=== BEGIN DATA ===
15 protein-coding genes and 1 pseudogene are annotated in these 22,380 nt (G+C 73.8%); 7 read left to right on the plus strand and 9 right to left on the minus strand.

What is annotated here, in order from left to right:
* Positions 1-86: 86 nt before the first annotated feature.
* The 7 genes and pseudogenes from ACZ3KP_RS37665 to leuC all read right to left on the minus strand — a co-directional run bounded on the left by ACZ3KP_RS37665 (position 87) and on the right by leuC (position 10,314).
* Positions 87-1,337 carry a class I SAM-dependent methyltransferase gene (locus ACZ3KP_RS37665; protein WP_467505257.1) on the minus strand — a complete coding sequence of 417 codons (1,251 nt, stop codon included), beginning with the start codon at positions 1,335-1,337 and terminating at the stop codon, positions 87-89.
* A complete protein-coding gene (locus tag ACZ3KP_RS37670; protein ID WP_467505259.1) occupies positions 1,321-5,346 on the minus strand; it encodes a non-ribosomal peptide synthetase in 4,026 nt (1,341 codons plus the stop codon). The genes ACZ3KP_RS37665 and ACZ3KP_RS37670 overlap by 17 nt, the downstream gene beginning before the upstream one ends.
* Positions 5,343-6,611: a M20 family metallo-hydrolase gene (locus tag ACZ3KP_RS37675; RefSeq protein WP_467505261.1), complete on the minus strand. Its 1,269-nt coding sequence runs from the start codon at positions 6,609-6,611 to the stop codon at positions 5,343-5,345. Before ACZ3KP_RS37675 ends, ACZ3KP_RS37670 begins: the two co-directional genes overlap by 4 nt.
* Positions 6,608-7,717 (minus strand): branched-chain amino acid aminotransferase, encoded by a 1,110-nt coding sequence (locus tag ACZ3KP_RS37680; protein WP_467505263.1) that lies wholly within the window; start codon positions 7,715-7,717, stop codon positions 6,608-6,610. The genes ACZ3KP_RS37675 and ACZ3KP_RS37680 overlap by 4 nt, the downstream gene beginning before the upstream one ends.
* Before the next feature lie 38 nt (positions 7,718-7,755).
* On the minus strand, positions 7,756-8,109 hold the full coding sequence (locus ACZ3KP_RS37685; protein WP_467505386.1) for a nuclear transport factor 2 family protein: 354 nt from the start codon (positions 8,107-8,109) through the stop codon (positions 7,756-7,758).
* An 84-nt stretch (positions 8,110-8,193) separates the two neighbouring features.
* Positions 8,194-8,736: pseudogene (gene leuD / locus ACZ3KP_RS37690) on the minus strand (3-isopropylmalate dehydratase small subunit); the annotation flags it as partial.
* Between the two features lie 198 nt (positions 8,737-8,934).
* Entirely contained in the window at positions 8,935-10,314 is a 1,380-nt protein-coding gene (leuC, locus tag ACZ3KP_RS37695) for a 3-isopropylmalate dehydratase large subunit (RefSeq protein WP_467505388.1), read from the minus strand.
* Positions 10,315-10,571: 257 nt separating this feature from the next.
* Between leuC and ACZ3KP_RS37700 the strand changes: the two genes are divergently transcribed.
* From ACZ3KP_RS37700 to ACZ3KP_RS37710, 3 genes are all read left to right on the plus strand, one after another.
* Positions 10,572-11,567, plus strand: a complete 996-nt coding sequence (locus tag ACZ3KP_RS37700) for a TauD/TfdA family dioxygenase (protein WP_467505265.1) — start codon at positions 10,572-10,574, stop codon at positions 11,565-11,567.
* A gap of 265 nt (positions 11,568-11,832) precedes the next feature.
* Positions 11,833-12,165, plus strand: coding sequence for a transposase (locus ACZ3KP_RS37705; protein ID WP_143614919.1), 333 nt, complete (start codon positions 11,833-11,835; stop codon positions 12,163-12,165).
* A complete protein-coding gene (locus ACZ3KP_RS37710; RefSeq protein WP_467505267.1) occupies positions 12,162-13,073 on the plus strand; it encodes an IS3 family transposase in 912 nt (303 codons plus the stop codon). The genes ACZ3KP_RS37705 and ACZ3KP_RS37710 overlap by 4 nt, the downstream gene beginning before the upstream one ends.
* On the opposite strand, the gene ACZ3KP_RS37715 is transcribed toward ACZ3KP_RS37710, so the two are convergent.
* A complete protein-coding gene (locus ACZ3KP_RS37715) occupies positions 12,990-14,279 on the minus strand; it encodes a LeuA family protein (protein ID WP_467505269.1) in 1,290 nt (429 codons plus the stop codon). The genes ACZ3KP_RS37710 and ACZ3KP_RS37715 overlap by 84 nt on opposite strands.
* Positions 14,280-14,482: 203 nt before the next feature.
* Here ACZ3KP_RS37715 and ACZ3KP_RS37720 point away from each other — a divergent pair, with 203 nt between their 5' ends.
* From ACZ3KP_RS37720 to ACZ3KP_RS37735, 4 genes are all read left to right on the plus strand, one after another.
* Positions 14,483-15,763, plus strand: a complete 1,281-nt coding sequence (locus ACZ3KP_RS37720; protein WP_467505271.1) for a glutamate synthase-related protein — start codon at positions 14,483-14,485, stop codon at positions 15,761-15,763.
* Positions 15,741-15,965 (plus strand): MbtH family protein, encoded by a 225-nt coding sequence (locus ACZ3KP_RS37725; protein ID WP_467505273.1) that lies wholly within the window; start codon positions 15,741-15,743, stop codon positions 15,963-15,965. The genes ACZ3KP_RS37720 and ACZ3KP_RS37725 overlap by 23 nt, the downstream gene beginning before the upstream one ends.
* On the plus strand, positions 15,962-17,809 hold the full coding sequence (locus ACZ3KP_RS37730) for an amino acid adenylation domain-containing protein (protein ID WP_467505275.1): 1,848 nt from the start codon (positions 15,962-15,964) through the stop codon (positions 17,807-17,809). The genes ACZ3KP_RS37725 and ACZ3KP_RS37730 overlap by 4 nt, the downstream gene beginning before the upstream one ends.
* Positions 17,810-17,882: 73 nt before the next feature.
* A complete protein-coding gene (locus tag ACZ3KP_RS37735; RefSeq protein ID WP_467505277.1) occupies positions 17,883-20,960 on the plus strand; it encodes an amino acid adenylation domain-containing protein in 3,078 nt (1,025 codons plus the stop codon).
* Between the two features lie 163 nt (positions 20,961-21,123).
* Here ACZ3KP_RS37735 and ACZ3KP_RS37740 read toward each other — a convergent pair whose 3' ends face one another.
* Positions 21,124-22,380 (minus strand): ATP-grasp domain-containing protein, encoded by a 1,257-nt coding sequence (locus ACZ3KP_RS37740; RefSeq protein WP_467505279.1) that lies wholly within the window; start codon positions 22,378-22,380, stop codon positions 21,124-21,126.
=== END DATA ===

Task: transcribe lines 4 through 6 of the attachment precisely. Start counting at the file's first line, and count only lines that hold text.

* The 7 genes and pseudogenes from ACZ3KP_RS37665 to leuC all read right to left on the minus strand — a co-directional run bounded on the left by ACZ3KP_RS37665 (position 87) and on the right by leuC (position 10,314).
* Positions 87-1,337 carry a class I SAM-dependent methyltransferase gene (locus ACZ3KP_RS37665; protein WP_467505257.1) on the minus strand — a complete coding sequence of 417 codons (1,251 nt, stop codon included), beginning with the start codon at positions 1,335-1,337 and terminating at the stop codon, positions 87-89.
* A complete protein-coding gene (locus tag ACZ3KP_RS37670; protein ID WP_467505259.1) occupies positions 1,321-5,346 on the minus strand; it encodes a non-ribosomal peptide synthetase in 4,026 nt (1,341 codons plus the stop codon). The genes ACZ3KP_RS37665 and ACZ3KP_RS37670 overlap by 17 nt, the downstream gene beginning before the upstream one ends.